Long article, however...

Thu, 06/19/2014 - 23:56 | 4876858 kchrisc
kchrisc's picture

Bad news is that there are no breaks, the good news is that there is a brickwall ahead.

Thu, 06/19/2014 - 23:59 | 4876859 darteaus
darteaus's picture

Why don't these guys EVUH point out the scam when they are in power and able to do something?

'Cause they're getting theirs!

When out off power/off the take: "Im shocked, SHOCKED..."

Right, it's time for the blame deflection, credibility recovery phase.

Fri, 06/20/2014 - 00:35 | 4876948 NoDebt
NoDebt's picture

They're all tough guys when they're outside and have no power to affect anything.  Put 'em in and they'll be singin' with the choir in no time.

Reference:  Harvey Pitt, former head of the SEC (under whose watch this end-game melt-down hapened).  Now that he's out, he's all for prosecuting people.  Oh, he's tough, man.  Real tough.  While in, he never brought a charge against anybody (and sang the praises of risk-spreading financialization).  Worthless pile of crap.  And emblematic of all of them.

Fri, 06/20/2014 - 07:38 | 4877297 RaceToTheBottom
RaceToTheBottom's picture

Didn't Stockman resign?  Pitt did nothing but line the pockets of WS Banksters.  He is, was, and always will be evil.

Fri, 06/20/2014 - 00:04 | 4876877 Sorry_about_Dresden
Sorry_about_Dresden's picture

Can David Stockman write a piece on the Bank of International Settlement and that banks (state's) part in this disaster?

Fri, 06/20/2014 - 00:36 | 4876951 NoDebt
NoDebt's picture

No.  But thanks for asking.

Fri, 06/20/2014 - 04:57 | 4876906 Yen Cross
Yen Cross's picture

   Stockman vs Greenspan   (bitch slaping championship)

  Tickets are limited! $250 corners & $1000-$1250 rows 1-5 available.

    Bring your own colostomy bag/

     Date : GMT-8  " Old Folks"time. On the half hour December 29th 2014.

   If I named an actual hour you clowns would probably show up!

Fri, 06/20/2014 - 00:35 | 4876949 MrBoompi
MrBoompi's picture

I've been trying to tell you for years the Fed doesn't care about employment or inflation. All they care about is what they were created to do. Bail out the financial elites who own the major financial institutions and maintain their monopoly on the money supply and interest rates. All of the related costs are transferred to the taxpayers. I don't understand how anyone could still be shocked or surprised by what these people say.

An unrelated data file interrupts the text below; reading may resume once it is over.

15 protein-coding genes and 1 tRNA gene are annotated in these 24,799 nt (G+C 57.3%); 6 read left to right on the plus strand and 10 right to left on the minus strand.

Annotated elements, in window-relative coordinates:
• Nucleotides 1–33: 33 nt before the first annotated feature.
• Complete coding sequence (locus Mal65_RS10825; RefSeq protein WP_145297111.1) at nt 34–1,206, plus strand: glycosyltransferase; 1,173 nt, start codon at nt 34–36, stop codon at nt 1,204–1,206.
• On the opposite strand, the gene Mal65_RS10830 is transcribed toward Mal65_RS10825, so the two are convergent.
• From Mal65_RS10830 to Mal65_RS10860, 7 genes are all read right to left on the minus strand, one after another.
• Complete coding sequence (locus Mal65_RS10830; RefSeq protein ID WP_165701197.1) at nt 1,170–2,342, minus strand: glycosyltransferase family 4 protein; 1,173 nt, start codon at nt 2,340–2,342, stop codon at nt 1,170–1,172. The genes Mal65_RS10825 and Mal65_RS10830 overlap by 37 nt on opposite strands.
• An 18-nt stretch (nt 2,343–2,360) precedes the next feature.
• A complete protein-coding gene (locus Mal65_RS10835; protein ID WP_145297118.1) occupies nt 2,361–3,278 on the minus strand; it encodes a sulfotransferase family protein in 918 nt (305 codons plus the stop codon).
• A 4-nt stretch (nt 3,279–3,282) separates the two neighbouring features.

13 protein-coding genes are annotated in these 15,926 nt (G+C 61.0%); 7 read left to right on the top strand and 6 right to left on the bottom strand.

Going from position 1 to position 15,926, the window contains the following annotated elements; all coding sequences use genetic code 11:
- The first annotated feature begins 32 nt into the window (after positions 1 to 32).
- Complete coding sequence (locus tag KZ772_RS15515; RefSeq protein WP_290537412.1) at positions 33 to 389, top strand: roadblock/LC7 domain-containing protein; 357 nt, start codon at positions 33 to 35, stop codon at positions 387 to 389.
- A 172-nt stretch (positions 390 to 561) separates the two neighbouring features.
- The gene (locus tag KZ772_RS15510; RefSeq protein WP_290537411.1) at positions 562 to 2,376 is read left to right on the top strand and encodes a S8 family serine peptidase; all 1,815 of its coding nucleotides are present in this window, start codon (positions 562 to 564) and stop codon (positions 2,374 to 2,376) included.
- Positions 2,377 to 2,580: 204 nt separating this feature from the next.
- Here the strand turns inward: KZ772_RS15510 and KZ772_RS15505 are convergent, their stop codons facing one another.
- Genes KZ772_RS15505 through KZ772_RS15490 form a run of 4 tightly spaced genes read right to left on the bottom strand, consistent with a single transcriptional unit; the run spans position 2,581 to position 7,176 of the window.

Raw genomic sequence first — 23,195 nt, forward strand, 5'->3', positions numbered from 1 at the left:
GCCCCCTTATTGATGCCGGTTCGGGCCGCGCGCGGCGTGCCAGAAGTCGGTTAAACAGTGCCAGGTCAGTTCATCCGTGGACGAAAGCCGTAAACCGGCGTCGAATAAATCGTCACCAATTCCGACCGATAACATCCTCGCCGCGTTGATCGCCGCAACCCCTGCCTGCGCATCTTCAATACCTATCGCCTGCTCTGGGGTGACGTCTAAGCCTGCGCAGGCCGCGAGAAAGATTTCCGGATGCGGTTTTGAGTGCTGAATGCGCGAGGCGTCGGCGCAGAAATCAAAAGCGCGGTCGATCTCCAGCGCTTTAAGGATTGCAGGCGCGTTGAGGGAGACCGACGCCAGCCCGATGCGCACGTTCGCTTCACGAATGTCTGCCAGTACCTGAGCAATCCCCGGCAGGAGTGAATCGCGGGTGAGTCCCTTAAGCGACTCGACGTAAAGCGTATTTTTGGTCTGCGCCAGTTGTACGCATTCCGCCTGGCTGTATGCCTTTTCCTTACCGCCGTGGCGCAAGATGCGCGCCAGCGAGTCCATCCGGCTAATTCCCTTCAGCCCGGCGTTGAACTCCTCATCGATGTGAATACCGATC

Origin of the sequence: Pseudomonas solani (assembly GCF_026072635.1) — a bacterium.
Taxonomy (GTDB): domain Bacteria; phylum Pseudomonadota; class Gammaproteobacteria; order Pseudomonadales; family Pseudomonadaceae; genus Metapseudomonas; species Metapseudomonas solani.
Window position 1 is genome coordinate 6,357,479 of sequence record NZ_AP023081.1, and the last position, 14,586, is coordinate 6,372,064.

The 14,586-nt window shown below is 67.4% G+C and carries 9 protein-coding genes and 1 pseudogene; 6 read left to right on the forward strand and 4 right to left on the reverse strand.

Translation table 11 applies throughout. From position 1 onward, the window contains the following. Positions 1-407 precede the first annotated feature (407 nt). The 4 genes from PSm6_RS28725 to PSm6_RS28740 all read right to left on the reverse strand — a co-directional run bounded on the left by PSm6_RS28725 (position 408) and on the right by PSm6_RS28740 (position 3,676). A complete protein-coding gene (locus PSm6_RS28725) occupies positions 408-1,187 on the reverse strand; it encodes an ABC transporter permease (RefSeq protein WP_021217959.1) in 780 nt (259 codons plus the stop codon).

Fri, 06/20/2014 - 01:32 | 4877044 kchrisc
kchrisc's picture

All they care about is theft--Maintain prior thefts and orchestrate more theft.

 

"My guillotine only cares about heads."

Fri, 06/20/2014 - 00:36 | 4876952 adr
adr's picture

The middle class is Jesus at the Last Supper, the Fed represents Judas who has been handed the buy button for the QQQ by the moneychangers Jesus threw out of the temple.

The tribe has achieved the dream of milenia to finally control the world. 

The masses are quiet, in the apathy phase. However they are transitioning to resentment, after resentment is anger. Once that line is crossed, the end of the moneychangers is near. Hopefully it will happen soon. I want to see it.

Fri, 06/20/2014 - 03:03 | 4877123 verum quod lies
verum quod lies's picture

Bingo; and good allegory. But be careful, as many are still in denial and/or full out CYA mode on the tribe part of things. What do Greenspan, Bernanke, and Yellen have in common? Must be random ... sarc off.

Fri, 06/20/2014 - 06:14 | 4877229 Miggy
Miggy's picture

Plus 1.

 

John 3:16

Fri, 06/20/2014 - 01:05 | 4877008 Bunga Bunga
Bunga Bunga's picture

There is only one solution: P R I N T !

Fri, 06/20/2014 - 01:29 | 4877039 kchrisc
kchrisc's picture

Fat lady just started her second aria.

Fri, 06/20/2014 - 02:26 | 4877086 Yen Cross
Yen Cross's picture

Took me a second. lulz

  I can't wait to see that Higante guillottine in your back yard!

Fri, 06/20/2014 - 03:08 | 4877126 Clueless1
Clueless1's picture

Luke Rodowski interviews German 'End the Fed' activists.

 

http://www.youtube.com/watch?v=lIjYjkJt2us

Fri, 06/20/2014 - 05:40 | 4877209 falak pema
falak pema's picture

And what does the Oligarchical morph of American exceptionalism into financialzed despotism have to do with Keynes? 

Why not attach it to Milton Friedman. At least Maggie and Ronnie loved him. and they were the catholic kings of deregulation and Oligarchy global rule! 

And as Stockman correctly points out the "abomination" began in 1971...

Fri, 06/20/2014 - 12:16 | 4878212 kchrisc
kchrisc's picture

The "abomination" began in 1913. December 23, 1913 to be exact.

Fri, 06/20/2014 - 06:30 | 4877237 Oldwood
Oldwood's picture

So this is where we are at now: Republicans are the "conservative party? Just because they lie and say they are conservative, he is telling us Nixon and both Bushes are conservative too? We haven't seen a conservative even close to the white house since Goldwater.

"As we now embark upon the apotheosis of Keynesianism it can be well and truly said that the conservative party in America brought this baleful condition to its present estate. First, with Nixon’s abominations at Camp David in August 1971; and then with the horrid economic legacy of the Bushes who brought the Keynesian destroyers to the killing rooms of the Eccles Building."


 

 

Fri, 06/20/2014 - 06:57 | 4877256 Last of the Mid...
Last of the Middle Class's picture